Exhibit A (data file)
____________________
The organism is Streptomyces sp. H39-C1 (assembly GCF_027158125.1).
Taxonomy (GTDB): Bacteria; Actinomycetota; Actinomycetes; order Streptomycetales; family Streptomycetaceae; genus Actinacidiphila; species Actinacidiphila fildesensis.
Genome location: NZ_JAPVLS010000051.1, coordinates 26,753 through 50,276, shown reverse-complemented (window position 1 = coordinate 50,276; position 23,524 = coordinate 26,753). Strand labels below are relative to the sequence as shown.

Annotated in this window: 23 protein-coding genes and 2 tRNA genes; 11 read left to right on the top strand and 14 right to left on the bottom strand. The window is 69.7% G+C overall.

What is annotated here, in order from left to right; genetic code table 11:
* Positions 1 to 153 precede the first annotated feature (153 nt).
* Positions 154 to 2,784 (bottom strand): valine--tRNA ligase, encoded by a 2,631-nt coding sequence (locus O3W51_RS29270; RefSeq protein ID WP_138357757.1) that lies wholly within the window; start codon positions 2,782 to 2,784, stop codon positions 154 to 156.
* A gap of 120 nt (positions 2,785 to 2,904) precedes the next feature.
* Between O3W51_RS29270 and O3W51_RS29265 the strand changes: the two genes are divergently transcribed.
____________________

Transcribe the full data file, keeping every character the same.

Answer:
The organism is Streptomyces sp. H39-C1 (assembly GCF_027158125.1).
Taxonomy (GTDB): Bacteria; Actinomycetota; Actinomycetes; order Streptomycetales; family Streptomycetaceae; genus Actinacidiphila; species Actinacidiphila fildesensis.
Genome location: NZ_JAPVLS010000051.1, coordinates 26,753 through 50,276, shown reverse-complemented (window position 1 = coordinate 50,276; position 23,524 = coordinate 26,753). Strand labels below are relative to the sequence as shown.

Annotated in this window: 23 protein-coding genes and 2 tRNA genes; 11 read left to right on the top strand and 14 right to left on the bottom strand. The window is 69.7% G+C overall.

What is annotated here, in order from left to right; genetic code table 11:
* Positions 1 to 153 precede the first annotated feature (153 nt).
* Positions 154 to 2,784 (bottom strand): valine--tRNA ligase, encoded by a 2,631-nt coding sequence (locus O3W51_RS29270; RefSeq protein ID WP_138357757.1) that lies wholly within the window; start codon positions 2,782 to 2,784, stop codon positions 154 to 156.
* A gap of 120 nt (positions 2,785 to 2,904) precedes the next feature.
* Between O3W51_RS29270 and O3W51_RS29265 the strand changes: the two genes are divergently transcribed.